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Functions and Difference of Turboprop and Turboshaft Engines


The turboprop uses a gas turbine core to turn a propeller. As mentioned on a previous page, propeller engines develop thrust by moving a large mass of air through a small change in velocity.


  • Suitable for passenger planes
  • Most fuel efficient
    • Thrust can be produced by the propeller (front) and exhaust (back)
  • Good at slow speed


  • Limited forward speed
    • Limited rpm for the propeller because of instability
  • Maintenance


  • Air intake
    • The air intake will transfer air into a turboprop engine where it’s mixed with fuel.
  • Speed reduction gearbox
  • The speed reduction gearbox is a type of transmission system used in turboprop engines. It’s used to lower the engine’s revolutions per minute (RPM)
  • Turbine
    • The turbine is a rotary device that’s connected to the propellers.
  • Propeller
    • It is connected with the gearbox, which is further linked with the compressor. When the turbine sends delivers rotational power to the compressor, the compressor turns and further sends its rotational energy to the reduction gearbox.
  • Compressor
    • A turboprop engine uses an axial centrifugal compressor. In this compressor, the air enters and discharges in the axial direction to the shaft.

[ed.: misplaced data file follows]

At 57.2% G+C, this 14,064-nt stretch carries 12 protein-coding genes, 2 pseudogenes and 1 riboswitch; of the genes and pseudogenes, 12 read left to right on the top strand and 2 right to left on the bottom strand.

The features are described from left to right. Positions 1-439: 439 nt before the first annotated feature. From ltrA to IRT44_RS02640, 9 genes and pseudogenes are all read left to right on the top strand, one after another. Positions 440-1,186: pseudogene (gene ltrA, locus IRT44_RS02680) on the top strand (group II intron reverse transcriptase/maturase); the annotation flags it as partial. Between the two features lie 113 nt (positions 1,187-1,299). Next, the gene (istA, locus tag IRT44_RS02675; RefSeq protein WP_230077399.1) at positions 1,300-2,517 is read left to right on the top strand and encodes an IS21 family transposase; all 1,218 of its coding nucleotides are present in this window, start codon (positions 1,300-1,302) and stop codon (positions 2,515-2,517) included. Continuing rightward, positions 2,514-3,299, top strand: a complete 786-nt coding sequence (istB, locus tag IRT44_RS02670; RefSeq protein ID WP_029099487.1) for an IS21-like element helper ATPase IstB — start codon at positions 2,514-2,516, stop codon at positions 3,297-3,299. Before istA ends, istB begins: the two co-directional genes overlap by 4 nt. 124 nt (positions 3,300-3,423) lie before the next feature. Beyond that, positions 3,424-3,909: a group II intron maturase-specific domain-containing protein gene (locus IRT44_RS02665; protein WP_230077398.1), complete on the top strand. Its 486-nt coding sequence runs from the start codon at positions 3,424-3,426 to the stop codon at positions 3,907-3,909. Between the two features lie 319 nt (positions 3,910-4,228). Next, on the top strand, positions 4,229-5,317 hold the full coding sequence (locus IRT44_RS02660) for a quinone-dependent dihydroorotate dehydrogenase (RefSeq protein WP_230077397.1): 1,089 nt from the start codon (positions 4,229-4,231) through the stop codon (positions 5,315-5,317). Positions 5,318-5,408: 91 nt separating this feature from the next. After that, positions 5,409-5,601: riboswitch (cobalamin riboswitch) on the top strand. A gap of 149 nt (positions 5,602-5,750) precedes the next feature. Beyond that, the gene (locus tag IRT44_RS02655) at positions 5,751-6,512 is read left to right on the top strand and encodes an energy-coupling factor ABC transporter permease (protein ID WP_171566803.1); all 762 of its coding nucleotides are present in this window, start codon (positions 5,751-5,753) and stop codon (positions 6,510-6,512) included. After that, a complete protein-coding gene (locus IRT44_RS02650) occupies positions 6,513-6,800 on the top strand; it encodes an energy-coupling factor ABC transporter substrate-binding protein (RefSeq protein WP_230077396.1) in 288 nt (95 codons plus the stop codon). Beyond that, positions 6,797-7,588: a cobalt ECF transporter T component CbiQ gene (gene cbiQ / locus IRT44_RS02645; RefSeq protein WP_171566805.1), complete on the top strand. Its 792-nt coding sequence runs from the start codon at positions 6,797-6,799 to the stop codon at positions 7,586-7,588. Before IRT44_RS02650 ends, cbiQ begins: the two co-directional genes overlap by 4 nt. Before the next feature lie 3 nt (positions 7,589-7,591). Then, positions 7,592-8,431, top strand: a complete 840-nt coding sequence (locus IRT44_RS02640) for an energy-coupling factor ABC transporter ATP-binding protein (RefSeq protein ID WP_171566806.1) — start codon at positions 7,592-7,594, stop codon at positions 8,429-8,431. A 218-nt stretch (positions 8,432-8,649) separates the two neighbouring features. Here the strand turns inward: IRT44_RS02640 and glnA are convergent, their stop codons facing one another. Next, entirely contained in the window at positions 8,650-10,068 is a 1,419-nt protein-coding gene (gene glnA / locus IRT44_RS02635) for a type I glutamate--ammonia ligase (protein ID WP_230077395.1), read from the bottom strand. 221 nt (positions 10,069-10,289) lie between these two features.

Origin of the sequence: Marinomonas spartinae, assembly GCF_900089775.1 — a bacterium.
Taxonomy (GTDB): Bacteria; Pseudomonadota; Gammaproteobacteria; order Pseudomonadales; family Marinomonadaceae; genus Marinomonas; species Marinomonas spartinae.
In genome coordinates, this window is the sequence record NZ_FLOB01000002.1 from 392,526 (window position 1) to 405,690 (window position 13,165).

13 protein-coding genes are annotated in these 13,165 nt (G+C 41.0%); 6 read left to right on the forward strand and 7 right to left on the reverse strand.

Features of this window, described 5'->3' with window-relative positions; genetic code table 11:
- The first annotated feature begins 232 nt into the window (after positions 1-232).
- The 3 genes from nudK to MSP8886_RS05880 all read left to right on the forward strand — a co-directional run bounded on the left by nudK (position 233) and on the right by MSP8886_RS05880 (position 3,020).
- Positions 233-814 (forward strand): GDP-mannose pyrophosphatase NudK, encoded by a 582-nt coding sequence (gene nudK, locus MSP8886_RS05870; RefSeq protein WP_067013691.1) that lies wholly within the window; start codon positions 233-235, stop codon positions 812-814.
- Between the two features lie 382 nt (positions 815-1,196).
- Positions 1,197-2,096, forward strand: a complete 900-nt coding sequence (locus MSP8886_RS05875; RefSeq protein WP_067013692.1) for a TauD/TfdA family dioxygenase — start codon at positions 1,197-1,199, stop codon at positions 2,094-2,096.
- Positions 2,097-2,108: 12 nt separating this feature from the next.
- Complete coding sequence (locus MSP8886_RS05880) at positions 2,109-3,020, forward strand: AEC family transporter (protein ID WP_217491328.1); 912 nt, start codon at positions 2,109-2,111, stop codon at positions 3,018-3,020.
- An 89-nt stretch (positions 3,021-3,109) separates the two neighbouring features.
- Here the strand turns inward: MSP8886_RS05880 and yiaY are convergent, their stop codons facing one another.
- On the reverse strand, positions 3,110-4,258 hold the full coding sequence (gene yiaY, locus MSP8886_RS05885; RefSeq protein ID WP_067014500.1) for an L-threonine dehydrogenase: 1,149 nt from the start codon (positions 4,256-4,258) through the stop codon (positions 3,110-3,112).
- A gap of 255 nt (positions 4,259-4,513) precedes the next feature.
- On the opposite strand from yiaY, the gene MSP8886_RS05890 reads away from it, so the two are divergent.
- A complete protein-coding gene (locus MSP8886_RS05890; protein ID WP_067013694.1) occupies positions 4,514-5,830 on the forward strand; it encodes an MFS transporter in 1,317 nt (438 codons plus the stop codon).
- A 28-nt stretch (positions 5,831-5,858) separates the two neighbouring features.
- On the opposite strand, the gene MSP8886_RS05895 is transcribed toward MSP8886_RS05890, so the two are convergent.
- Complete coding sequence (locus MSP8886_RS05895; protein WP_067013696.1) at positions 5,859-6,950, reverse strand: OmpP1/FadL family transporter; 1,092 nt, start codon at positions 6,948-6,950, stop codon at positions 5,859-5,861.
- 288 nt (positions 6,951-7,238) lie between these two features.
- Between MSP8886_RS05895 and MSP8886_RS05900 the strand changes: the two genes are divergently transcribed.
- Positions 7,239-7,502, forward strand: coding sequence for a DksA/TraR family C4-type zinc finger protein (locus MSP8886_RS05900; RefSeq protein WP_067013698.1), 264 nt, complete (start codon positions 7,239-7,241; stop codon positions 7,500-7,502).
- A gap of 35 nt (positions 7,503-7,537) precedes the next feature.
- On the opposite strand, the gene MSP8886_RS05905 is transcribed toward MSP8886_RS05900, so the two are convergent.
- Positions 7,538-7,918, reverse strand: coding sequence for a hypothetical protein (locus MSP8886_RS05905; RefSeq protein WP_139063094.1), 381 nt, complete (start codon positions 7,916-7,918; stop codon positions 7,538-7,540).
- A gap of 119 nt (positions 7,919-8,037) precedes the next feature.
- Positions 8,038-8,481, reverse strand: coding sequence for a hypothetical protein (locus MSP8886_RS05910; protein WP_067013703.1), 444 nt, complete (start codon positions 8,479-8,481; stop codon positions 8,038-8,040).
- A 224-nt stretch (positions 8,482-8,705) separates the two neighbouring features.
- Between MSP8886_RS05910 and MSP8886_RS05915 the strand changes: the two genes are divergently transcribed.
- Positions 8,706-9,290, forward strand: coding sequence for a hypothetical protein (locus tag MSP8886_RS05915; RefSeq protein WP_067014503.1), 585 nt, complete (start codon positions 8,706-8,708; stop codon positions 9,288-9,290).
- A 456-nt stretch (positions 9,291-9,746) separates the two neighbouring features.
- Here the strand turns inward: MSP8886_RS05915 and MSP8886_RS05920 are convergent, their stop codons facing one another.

• Combustion Chamber
    • The combustor is the space within a turboprop engine where combustion takes place. 
  • Propelling Nozzle
    • The propelling nozzle is a device that’s designed to increase propulsion in turboprop engines. It compresses the combustion gases produced within the combustor before exhausting them.


A turboshaft engine is a variant of a jet engine that has been optimized to produce shaft power to drive machinery instead of producing thrust. Turboshaft engines are most used in applications that require a small, but powerful, light weight engine, inclusive of helicopters and auxiliary power units.


  • Typically smaller
  • Helicopters and APU


  • Loud
  • Maintenance


  • Compressor
  • Turbine
    • Absorbs from hot and high-pressure gas flowing over the blades.
  • Gas producer turbine
    • Aim to supply energy to the compressor.
  • Power Shaft
    • It turns the rotor and receives power from a set of turbines.
  • Air Intake
  • Hollow shaft
    • The power shaft turns the rotor.
  • Stator blades
    • Stator blades ensure that sufficient flow velocity is maintained at the turbine row inlet.
  • Combustion Chamber
    • For effective combustion, an atomized fuel form is to be mixed with medium temperature and high-pressure air.
  • Exhaust Nozzle
    • The nozzle directs airflow out of the system.

Difference between turboprop and turboshaft

Both turboprop and turboshaft power the turbines by utilizing the connected shaft. But turboprop drives the shaft to power the gearbox and the propeller. But in the turboshaft, the engine drives the shaft to another shaft or component. Turboshaft drives other things other than the propeller.


Turboprop Engine. (n.d.). Glenn Research Center. Retrieved April 11, 2022, from

turboprop | engineering | Britannica. (n.d.). Encyclopedia Britannica. Retrieved April 11, 2022, from

Turboshaft Engine. (n.d.). SKYbrary. Retrieved April 11, 2022, from

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